In the mid-1980s, Straw Hat had about 450 locations and was owned by Marriott Corp. However, Marriott sold most of the chain to Pizza Hut, which converted the units — a move that allowed that brand to enter the West Coast.

At the time, Fornaci said, about 60 to 70 franchise operators in California did not want to convert to Pizza Hut, pulling out and suing both Marriott and Pizza Hut to retain the rights to Straw Hat.

The Straw Hat chain was reformed as a much smaller cooperative, with franchisees running their units individually but buying collectively. In 2008, the group hired Fornaci to create a new franchise development system and rework the brand for growth.

Though 56 of the chain’s 77 units are in California, where the company is still expanding, Fornaci is using the area developer system to grow outside the West Coast. Straw Hat brand territories have been sold in Nevada, Oregon, Montana, New Jersey, New York, Florida, Arkansas and Texas.

Outside California, units tend to be larger — ranging from 5,000- to 10,000-square-feet — and offering a full bar, rather than just beer and wine. Those larger locations also offer a broader menu that includes grill items, such as burgers, steaks and fish, Fornaci said.

The average check at traditional Straw Hat Pizza locations is about $13 to $14, he said. The larger locations with a grill menu have an average check of about $20.

Fornaci said Straw Hat has been appealing as a franchise brand in this tough economy in part because of reduced cost of entry. The company estimates that franchisees can open a 5,000-square-foot unit for about $150,000.

With so many restaurant spaces becoming available, Fornaci said the company sends a real estate team in to negotiate leases for franchisees, asking landlords for significant tenant improvements, for example. The use of refurbished or used equipment also helps bring down costs.

“We don’t want new franchise owners to start out by getting in over their heads,” he said.

The addition of yogurt, however, is designed to help boost sales for units in states like California, where rents remain high, Fornaci said.

Fornaci estimates that retrofitting existing units to add a Tower 27 will cost about $25,000. For new units, franchisees will have the option of adding the frozen yogurt co-brand without adding to the $35,000 franchise fee.

Though yogurt was tested quietly in a unit in Fairfield, Calif., the Walnut Creek location will be the first to identify Tower 27 as a separate brand in signage and design, said Fornaci.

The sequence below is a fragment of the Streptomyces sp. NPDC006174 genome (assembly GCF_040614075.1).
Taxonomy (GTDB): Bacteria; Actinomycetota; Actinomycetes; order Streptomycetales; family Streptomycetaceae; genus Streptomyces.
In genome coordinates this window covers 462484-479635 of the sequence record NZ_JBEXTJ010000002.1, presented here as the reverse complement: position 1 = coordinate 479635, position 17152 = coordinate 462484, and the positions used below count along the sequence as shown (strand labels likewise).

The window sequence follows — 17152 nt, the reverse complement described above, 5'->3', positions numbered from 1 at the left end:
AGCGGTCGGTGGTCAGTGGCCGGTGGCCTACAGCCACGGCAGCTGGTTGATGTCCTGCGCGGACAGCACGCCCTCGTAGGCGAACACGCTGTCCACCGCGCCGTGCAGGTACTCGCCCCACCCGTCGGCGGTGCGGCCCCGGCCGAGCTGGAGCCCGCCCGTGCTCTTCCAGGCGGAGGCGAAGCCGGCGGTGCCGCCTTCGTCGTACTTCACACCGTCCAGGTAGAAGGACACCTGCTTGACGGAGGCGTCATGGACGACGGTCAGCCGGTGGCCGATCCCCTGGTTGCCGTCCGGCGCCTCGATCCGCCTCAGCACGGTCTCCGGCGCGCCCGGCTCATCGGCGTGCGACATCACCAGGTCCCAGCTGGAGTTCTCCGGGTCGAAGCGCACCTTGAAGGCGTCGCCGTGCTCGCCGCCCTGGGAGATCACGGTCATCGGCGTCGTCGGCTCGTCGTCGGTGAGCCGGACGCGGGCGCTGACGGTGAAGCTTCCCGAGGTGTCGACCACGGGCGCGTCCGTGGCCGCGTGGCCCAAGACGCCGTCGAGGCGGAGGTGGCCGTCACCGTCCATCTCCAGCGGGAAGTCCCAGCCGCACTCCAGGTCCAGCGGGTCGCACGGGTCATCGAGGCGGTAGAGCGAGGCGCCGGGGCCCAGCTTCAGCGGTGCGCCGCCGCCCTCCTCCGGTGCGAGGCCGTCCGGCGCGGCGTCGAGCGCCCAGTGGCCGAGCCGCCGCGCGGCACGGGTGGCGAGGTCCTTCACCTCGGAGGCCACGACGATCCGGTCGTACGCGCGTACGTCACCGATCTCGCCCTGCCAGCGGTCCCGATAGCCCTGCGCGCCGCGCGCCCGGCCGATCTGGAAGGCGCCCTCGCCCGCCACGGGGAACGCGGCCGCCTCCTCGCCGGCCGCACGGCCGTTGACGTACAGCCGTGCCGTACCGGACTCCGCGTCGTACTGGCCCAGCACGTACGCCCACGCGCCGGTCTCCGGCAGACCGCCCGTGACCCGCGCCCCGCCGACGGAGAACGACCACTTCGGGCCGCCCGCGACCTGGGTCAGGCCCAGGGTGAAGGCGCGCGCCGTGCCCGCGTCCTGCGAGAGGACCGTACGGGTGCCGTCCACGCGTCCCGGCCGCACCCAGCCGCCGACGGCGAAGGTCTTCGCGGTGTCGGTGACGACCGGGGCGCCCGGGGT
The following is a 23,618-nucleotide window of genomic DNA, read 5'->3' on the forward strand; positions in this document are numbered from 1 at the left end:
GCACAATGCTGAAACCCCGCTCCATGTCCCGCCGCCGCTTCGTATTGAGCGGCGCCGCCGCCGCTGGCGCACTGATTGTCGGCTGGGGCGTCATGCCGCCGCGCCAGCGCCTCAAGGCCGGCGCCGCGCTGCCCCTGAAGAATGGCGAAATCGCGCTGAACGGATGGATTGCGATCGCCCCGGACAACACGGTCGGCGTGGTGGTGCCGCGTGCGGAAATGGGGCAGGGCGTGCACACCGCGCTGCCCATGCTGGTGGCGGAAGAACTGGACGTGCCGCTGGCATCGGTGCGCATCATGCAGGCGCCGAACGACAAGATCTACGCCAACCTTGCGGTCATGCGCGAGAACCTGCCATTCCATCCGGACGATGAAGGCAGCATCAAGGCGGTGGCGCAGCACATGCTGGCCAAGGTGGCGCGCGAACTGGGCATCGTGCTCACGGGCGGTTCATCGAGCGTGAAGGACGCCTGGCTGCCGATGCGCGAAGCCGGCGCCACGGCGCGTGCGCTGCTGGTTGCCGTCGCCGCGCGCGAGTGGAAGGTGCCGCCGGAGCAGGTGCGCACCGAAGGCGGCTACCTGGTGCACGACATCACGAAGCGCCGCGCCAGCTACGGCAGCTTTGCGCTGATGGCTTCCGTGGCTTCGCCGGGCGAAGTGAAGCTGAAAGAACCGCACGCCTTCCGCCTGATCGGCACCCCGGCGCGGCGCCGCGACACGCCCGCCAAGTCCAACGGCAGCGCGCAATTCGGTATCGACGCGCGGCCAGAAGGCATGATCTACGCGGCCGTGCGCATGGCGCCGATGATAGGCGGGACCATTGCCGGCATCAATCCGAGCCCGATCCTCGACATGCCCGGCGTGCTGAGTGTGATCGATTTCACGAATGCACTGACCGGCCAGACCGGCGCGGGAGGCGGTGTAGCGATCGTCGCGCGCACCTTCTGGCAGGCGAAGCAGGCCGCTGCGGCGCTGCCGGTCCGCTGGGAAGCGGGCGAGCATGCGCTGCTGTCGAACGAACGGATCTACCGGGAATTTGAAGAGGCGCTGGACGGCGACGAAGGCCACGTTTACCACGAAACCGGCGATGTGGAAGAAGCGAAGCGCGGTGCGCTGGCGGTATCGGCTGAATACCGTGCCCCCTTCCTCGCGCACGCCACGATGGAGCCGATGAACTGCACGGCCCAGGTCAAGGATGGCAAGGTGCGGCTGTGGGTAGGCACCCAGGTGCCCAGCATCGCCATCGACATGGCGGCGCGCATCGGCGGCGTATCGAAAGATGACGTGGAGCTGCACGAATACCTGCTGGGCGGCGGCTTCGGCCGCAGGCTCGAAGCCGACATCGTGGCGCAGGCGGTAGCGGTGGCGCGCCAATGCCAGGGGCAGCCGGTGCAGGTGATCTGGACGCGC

“At night and on the weekends, families will get pizza and yogurt,” he said. “They’re very compatible.”

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Straw Hat Pizza to Open with First Tower 27 Yogurt in Walnut Creek

Walnut Creek’s New Straw Hat Pizza with Tower 27 Yogurt will Celebrate its Grand Opening with FREE PIZZA October 7th & FREE YOGURT October 9th.

Straw Hat Pizza, the original California Pizza since 1959, announced plans to open its newest dual concept restaurant in Walnut Creek at 3116 Oak Road across from the AAA corporate office on October 6th, 2010. The new Straw Hat Pizza boasts the first-ever Tower 27 Yogurt brand which was co-created with the local franchise owner, Prem Dhoot at his new Walnut Creek location. With six flavors of yogurt, 27 different toppings, and endless combinations, the weigh-and-pay fresh yogurt made from real California milk will offer guests a unique opportunity to try some famous Straw Hat Pizza and a cup of Tower 27 Yogurt.

The grand opening will be a celebration for the whole community with free personal-sized pizza (one per customer) given away on Thursday, October 7th from 11:00 a.m. – 7:00 p.m. Saturday, October 9th the celebration will continue with Free Yogurt (one per customer) from 11:00 a.m. – 3:00 p.m. and a percentage of proceeds will be donated to the Walnut Creek Education Foundation.

“We hope the whole community comes out to taste why Straw Hat Pizza has been around for more than 50 years, and to try our new delicious yogurt,” said Prem Dhoot, owner Straw Hat Pizza Walnut Creek. “Our Walnut Creek location is the newest look and dual concept and we are thrilled to be involved in developing the new generation of Straw Hat,” he said.

The new Walnut Creek Straw Hat Pizza & Tower 27 Yogurt is 2100 square feet with three colorful wall murals depicting the 50 year old pizza brand’s history and its California heritage. Other standout features include three yogurt machines built into a cool blue-tiled wrap around wall to show off the new Tower 27 Yogurt area.

The new location will be managed by Nancy Harrison, a Straw Hat Pizza veteran, and will offer delivery and online ordering at The new restaurant can be reached by calling 925-939-2600 and is located at 3116 Oak Road, Walnut Creek, CA 94597. Store hours will be 11:00 a.m. – 9:00 p.m. Monday – Thursday, Friday and Saturdays 11:00 a.m. – 11:00 p.m., and Sunday 11:00 a.m. – 7:00 p.m.

Straw Hat Pizza has been making waves and fresh genuine California pizza since 1959. With a layered, crispy crust, the freshest toppings, zesty sauce made from fresh tomatoes, and their own blend of six California naturally aged cheeses, it tastes just like those served along California’s sunny coastline. For more than 50 years Straw Hat has used only fresh local ingredients. It’s not a trend; it’s a history as genuine as their California pizza.

Besides the new Walnut Creek location, the fifty one year old company is growing with new locations opening in Arkansas, Arizona, Florida, New Jersey, and Texas. Growth plans to reach 150 locations within two years. For more information please visit: and please follow us on Facebook & Twitter @StrawHatPizza.